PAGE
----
| Home | E-Submission | Sitemap | Editorial Office |  
Korean J Med Hist > Volume 22(2); 2013 > Article
Korean Journal of Medical History 2013;22(2): 483-528.
doi: https://doi.org/10.13081/kjmh.2013.22.483
18세기 의관 이수기(李壽祺)의 자기인식: 기술직 중인의 전문가의식을 중심으로
YI Suki's Yoksimanpil and the Professional Identity of a Chung'in Medical Official in Eighteenth Century Choson Korea
Kie Bok Yi
Program in History and Philosophy of Science, College of Natural Sciences, Seoul National University, Seoul, Korea. kiebok@hanmail.net
Received: June 30, 2013;  Accepted: July 22, 2013.  Published online: August 31, 2013.
About one hundred years after the publication of Tonguibogam (1613), a physician at the court YI Suki (1664-?) wrote a medical manuscript titled Yoksimanpil (Miscellaneous Jottings on Medical Experiences and Tests, 1734). As indicated in its title, Yoksimanpil was a medical essay composed of 130 medical case histories, drawing on what YI Suki himself had experienced in his medical practices. This paper examines the messages YI Suki in Yoksimanpil tried to address to his fellow Korean doctors, and by doing so illuminates an aspect of the medicine in the late Choson period. The argument goes that YI Suki wrote Yoksimanpil as a vehicle for promulgating his professional identity as a bureaucratic physician who belonged to the network of the chung'in technical officials-a group of government technical functionaries in late Choson Korea. Throughout the late Choson period, the chung'in technical officials had been discriminated, institutionally and socioculturally, against the yangban literati, while their promotion to honored higher positions was blocked. It was in the late 17th and early 18th century that a group of chung'in officials tried to secure their sociocultural places for their professional activity, thus bringing to light their social and professional identity in Choson society. A member of the network of the chung'in technical officials in the early 18th century, YI Suki was in an effort to position himself as a doctor somewhere between the medical tradition and the Confucian literary tradition. In these sociocultural contexts, we can see more clearly what YI Suki tried to speak of in his book and the historical meaning of the medical writing Yoksimanpil. First, the way he practiced medicine was testing and confirming what the received medical textbooks had asserted (Chunghomkobang). This style of practicing medicine could be viewed as a reflection of the comprehensivity trait of bureaucratic court physicians network YI Suki belonged to. Also this type of practice has the implication that YI Suki himself was a well-versed practitioner following the medical textual tradition, which was closely associated with the medical officials network. The emergence of the practice Chunghomkobang could be better understood in the backdrop of over 100 years of maturation process of Tonguibogam in the clinical practices. Second, he formulated the professional identity of physicians only in terms of medical proficiency without recourse to the Confucian literary tradition. In other words, in promoting the social status of medicine, he did not resort to Confucian morality. He instead emphasized his dexterity or resourcefulness in dealing with millions of ever-changing diseases (Imsikwonbyon). Conceivably, this way of characterizing his own medical practice-by way of strongly combining the textual tradition and the experiential tradition while keeping distance with the Confucian literary tradition-reflected the complexity of the ambivalent identity of the technical chung'in officials, especially in regard to Confucianism, between Confucian physicians and hereditary doctors. All in all, YI Suki presented himself as an ideal image of the physician, which arguably reflected the sociocultural and academic context of the network of the chung'in technical officials in early 18th century Choson Korea.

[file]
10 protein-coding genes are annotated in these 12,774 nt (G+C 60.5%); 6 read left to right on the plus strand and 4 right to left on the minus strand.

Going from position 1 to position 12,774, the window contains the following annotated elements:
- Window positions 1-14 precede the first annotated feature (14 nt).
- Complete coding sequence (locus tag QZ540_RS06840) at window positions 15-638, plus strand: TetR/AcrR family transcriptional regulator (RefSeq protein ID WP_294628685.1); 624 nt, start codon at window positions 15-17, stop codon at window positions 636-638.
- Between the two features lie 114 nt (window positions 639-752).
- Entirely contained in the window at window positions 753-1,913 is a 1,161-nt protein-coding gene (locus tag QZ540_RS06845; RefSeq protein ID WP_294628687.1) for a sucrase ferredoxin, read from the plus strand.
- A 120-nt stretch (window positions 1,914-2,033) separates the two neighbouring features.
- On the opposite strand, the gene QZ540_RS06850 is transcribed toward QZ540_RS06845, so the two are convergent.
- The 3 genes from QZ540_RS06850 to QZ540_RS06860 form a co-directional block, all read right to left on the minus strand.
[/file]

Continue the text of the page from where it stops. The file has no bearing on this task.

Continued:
Key Words: YI Suki, Yoksimanpil, medical case history, medical officer, bureaucratic court doctor, Chung'in, professionalism, doctor's identity, the 18th-century, the late Choson period
PDF Links  PDF Links
Full text via DOI  Full text via DOI
Download Citation  Download Citation
Related article
Editorial Office
The Korean Society for the History of Medicine,
Department of Humanities and Social Medicine, College of Medicine, The Catholic University of Korea
222 Banpo-daero, Seocho-gu, Seoul, Korea (06591)
TEL: +82-2-3147-8306   FAX: +82-2-3147-8480   E-mail: medhistory@hanmail.net
About |  Browse Articles |  Current Issue |  For Authors and Reviewers |  KSHM HOME
Copyright © The Korean Society for the History of Medicine.                 Developed in M2PI